"The drink is coffee."
Translation:La boisson est du café.
French requires an article in front of the nouns (with extremely few exceptions), whereas that isn't necessarily the case in English. To say you have an indeterminate amount of something, "some/any" you use "du, de la, des." These are the partitive articles.
J'ai du beurre. / I have (some) butter.
Il mange de la viande. / He's eating (some) meat.
Elle achète des fraîches. / She is buying (some) strawberries.
Here's a useful link.
I think I know what Nicolas means - I would also like to put "La boisson est le café" because to me this sentence would refer to the specific substance in the cup (i.e. coffee, not tea) as opposed to an amount of it. Just trying to wrap my head around this one. So one would also say "Le repas est des pâtes"?
Please do not automatically translate de la or du as "some." While it is possible to interpret it as some in particular cases, there really isn't an English equivalent and typically English doesn't have anything there at all.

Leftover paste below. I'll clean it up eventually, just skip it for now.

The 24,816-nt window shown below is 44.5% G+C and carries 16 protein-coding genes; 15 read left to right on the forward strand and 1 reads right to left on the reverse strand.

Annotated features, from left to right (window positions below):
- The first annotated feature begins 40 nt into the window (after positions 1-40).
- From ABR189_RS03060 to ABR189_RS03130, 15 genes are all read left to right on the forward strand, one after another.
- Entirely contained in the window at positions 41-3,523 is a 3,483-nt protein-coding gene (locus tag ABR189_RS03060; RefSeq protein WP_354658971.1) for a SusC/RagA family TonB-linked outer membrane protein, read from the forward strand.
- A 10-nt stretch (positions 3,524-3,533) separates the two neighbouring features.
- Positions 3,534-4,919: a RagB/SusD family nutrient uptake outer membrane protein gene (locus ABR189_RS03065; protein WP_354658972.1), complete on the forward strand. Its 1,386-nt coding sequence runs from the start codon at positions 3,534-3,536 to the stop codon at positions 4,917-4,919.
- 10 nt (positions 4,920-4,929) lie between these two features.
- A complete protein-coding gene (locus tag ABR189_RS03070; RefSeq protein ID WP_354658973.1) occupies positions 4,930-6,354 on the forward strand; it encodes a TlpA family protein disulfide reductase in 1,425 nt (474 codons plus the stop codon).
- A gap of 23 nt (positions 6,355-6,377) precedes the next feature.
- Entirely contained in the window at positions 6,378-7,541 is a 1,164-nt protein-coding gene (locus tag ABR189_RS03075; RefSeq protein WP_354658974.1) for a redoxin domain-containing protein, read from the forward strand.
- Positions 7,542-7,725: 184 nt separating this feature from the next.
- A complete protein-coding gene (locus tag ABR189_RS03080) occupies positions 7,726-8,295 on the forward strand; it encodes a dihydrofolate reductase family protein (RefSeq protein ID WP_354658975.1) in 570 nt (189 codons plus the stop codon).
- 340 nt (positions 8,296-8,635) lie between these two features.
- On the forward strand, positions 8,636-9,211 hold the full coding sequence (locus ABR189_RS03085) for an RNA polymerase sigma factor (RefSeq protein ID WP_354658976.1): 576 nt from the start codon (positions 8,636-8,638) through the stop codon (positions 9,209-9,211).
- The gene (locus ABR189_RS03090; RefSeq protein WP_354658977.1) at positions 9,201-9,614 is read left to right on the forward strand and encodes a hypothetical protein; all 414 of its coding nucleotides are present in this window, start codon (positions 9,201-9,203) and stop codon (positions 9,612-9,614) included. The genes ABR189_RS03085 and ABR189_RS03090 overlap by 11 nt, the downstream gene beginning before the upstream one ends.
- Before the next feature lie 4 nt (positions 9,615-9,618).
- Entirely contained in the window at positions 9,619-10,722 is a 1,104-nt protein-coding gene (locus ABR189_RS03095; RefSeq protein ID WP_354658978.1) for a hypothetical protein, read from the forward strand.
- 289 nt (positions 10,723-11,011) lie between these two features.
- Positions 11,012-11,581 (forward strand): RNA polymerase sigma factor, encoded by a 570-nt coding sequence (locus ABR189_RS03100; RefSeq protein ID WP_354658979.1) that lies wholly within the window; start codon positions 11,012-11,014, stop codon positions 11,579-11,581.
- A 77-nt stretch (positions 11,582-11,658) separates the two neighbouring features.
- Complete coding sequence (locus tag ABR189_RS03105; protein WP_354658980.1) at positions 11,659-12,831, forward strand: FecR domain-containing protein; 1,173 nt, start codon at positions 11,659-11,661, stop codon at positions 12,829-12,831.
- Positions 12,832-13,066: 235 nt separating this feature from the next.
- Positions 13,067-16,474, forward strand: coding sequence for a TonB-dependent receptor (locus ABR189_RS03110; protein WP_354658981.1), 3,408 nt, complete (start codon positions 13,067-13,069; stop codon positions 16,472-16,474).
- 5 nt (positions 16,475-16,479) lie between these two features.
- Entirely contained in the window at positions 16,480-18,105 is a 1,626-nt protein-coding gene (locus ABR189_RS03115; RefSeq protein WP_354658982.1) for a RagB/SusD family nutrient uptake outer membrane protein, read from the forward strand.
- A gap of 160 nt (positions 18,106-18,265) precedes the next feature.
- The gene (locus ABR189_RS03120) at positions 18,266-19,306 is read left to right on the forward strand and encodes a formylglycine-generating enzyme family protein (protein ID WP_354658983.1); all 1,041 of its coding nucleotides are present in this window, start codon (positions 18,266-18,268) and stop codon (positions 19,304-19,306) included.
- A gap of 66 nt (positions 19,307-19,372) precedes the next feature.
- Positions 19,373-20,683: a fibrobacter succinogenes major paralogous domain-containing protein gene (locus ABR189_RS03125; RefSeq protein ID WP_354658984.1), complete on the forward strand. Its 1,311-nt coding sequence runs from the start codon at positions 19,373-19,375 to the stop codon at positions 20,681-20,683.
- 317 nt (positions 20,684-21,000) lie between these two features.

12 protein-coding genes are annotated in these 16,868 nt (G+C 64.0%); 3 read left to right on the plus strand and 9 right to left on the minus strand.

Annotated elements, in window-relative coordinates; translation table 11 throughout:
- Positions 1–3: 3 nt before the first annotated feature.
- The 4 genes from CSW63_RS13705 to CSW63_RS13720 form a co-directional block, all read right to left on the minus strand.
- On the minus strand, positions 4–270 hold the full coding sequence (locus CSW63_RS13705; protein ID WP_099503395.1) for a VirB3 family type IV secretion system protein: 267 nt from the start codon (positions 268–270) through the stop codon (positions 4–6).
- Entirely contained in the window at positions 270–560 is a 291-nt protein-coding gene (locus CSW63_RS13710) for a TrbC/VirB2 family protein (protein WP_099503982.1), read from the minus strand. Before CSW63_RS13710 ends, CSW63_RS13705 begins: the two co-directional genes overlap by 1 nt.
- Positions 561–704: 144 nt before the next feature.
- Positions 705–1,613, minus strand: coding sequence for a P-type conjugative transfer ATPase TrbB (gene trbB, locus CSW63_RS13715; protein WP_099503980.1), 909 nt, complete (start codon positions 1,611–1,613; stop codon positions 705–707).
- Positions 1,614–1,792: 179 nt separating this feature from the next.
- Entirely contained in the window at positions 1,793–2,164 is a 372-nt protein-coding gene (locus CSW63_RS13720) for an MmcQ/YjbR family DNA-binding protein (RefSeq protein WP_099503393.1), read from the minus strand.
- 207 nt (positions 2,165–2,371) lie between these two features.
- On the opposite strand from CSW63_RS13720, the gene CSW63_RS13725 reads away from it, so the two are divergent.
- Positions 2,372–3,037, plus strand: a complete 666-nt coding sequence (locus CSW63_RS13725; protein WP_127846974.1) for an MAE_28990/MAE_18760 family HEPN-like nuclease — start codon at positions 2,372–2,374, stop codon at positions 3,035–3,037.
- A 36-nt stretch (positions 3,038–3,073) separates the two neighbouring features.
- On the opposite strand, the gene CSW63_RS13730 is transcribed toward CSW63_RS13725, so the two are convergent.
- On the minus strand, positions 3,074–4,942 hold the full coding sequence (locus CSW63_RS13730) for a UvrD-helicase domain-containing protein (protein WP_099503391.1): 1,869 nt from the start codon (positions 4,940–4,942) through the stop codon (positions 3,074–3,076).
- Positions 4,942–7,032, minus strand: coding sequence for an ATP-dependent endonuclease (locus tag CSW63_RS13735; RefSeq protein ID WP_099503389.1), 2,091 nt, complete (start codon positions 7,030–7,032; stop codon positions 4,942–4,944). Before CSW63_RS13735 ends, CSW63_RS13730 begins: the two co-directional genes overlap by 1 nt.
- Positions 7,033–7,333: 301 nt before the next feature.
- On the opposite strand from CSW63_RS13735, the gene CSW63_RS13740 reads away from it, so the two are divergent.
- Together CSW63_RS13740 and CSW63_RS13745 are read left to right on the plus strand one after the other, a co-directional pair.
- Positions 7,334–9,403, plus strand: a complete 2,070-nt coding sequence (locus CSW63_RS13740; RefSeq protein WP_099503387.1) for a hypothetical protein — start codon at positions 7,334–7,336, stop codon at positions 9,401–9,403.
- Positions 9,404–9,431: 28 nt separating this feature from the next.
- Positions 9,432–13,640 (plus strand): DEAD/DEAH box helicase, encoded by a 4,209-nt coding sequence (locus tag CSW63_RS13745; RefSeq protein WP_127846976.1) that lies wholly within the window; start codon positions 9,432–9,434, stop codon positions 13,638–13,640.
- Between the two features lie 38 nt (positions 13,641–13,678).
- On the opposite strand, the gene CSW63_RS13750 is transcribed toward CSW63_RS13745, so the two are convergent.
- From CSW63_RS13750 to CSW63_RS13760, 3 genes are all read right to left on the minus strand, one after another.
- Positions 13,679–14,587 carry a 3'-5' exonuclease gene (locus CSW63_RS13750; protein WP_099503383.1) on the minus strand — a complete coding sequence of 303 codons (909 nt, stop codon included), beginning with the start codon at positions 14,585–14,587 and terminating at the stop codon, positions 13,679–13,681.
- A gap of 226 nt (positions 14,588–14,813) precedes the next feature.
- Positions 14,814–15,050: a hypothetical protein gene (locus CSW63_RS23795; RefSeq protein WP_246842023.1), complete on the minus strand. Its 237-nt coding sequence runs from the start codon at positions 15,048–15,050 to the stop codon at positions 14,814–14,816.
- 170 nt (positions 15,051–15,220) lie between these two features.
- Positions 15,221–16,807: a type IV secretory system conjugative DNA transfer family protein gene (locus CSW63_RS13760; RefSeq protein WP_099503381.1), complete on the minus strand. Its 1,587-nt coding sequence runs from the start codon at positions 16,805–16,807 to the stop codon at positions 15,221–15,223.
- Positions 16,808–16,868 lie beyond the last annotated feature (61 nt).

Je veux du lait. → I want milk
Il achète de la viande. → He buys meat.
Yes, in these cases, you can add "some" and it still makes sense (though the meaning changes slightly), but as you can see it doesn't always work in English.
I wrote "du" and thus received a correct answer, but I really wanted so much to write "le" --
to present coffee as a kind of classic generic drink. You know, many sentences are translated "Le vin" out of respect for wine as an important generic substance? As kind of a Personality of its own?I know that I am expressing this poorly and in an eccentric manner, and (from a grammarian's point of view) incorrectly -- does any of my comment ring a bell for you, Moderator?